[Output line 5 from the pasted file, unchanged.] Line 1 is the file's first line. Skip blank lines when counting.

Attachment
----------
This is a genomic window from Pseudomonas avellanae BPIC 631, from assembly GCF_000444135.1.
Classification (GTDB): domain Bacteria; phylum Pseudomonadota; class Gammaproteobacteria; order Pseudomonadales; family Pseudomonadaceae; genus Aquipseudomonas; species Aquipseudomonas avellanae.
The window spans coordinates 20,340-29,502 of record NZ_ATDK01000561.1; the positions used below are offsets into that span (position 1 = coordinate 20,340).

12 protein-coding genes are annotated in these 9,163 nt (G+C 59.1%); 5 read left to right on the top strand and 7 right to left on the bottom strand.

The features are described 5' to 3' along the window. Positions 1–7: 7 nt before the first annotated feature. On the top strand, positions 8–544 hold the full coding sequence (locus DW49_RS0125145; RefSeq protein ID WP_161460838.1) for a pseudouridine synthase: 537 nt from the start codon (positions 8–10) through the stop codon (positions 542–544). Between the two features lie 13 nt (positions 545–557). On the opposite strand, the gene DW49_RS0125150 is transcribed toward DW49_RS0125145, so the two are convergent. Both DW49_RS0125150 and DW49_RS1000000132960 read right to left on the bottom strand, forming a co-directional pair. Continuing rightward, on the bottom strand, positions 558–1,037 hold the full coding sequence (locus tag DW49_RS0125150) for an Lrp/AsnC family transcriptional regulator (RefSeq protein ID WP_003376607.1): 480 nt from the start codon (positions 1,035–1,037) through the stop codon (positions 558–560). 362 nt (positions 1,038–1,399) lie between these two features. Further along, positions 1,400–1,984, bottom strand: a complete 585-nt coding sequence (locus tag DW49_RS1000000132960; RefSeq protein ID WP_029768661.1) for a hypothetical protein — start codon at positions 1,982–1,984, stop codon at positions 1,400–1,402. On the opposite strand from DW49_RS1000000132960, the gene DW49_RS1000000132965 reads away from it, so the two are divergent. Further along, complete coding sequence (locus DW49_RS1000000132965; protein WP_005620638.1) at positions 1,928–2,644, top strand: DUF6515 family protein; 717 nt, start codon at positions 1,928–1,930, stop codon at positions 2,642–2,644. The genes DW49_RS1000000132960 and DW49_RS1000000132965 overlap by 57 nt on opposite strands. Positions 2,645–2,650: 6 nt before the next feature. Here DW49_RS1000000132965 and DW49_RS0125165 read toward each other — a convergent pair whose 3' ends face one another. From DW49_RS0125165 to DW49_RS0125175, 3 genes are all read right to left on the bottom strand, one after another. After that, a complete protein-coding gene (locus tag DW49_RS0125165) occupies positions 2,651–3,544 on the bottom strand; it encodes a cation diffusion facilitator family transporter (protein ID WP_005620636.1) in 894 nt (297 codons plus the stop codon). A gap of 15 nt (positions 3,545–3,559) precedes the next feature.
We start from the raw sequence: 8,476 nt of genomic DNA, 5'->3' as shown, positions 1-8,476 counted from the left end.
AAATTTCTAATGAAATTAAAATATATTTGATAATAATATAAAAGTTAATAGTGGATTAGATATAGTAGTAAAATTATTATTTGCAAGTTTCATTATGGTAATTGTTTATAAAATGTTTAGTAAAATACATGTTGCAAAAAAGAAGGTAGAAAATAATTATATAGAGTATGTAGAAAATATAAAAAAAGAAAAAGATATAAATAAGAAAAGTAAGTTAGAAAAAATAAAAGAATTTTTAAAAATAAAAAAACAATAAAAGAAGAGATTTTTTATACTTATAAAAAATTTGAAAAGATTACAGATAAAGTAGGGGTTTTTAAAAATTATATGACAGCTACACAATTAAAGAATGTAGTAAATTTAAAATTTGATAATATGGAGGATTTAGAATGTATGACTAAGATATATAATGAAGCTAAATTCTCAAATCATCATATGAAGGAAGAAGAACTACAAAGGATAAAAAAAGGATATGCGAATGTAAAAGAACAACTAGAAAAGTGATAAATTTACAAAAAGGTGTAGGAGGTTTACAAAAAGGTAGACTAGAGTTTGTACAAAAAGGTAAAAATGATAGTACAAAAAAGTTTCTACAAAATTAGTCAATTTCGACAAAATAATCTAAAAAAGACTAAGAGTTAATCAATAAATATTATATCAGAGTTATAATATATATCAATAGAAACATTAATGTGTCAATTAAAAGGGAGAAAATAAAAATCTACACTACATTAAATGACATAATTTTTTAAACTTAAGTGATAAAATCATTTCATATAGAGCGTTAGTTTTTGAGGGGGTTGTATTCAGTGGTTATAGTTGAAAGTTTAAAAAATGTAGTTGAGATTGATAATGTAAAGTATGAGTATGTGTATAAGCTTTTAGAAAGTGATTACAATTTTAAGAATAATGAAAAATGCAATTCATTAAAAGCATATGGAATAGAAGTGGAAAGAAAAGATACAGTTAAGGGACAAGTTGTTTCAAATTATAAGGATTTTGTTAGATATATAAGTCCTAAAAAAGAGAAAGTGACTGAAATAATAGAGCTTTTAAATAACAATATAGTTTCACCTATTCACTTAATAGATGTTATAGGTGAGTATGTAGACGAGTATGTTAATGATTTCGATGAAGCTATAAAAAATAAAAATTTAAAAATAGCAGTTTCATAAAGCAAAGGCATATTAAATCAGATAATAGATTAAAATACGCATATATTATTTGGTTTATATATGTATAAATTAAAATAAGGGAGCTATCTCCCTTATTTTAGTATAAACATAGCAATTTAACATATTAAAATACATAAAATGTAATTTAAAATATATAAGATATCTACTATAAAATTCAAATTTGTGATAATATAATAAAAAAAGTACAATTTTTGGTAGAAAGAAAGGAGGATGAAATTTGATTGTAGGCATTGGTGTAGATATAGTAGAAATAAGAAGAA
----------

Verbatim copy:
The features are described 5' to 3' along the window. Positions 1–7: 7 nt before the first annotated feature. On the top strand, positions 8–544 hold the full coding sequence (locus DW49_RS0125145; RefSeq protein ID WP_161460838.1) for a pseudouridine synthase: 537 nt from the start codon (positions 8–10) through the stop codon (positions 542–544). Between the two features lie 13 nt (positions 545–557). On the opposite strand, the gene DW49_RS0125150 is transcribed toward DW49_RS0125145, so the two are convergent. Both DW49_RS0125150 and DW49_RS1000000132960 read right to left on the bottom strand, forming a co-directional pair. Continuing rightward, on the bottom strand, positions 558–1,037 hold the full coding sequence (locus tag DW49_RS0125150) for an Lrp/AsnC family transcriptional regulator (RefSeq protein ID WP_003376607.1): 480 nt from the start codon (positions 1,035–1,037) through the stop codon (positions 558–560). 362 nt (positions 1,038–1,399) lie between these two features. Further along, positions 1,400–1,984, bottom strand: a complete 585-nt coding sequence (locus tag DW49_RS1000000132960; RefSeq protein ID WP_029768661.1) for a hypothetical protein — start codon at positions 1,982–1,984, stop codon at positions 1,400–1,402. On the opposite strand from DW49_RS1000000132960, the gene DW49_RS1000000132965 reads away from it, so the two are divergent. Further along, complete coding sequence (locus DW49_RS1000000132965; protein WP_005620638.1) at positions 1,928–2,644, top strand: DUF6515 family protein; 717 nt, start codon at positions 1,928–1,930, stop codon at positions 2,642–2,644. The genes DW49_RS1000000132960 and DW49_RS1000000132965 overlap by 57 nt on opposite strands. Positions 2,645–2,650: 6 nt before the next feature. Here DW49_RS1000000132965 and DW49_RS0125165 read toward each other — a convergent pair whose 3' ends face one another. From DW49_RS0125165 to DW49_RS0125175, 3 genes are all read right to left on the bottom strand, one after another. After that, a complete protein-coding gene (locus tag DW49_RS0125165) occupies positions 2,651–3,544 on the bottom strand; it encodes a cation diffusion facilitator family transporter (protein ID WP_005620636.1) in 894 nt (297 codons plus the stop codon). A gap of 15 nt (positions 3,545–3,559) precedes the next feature.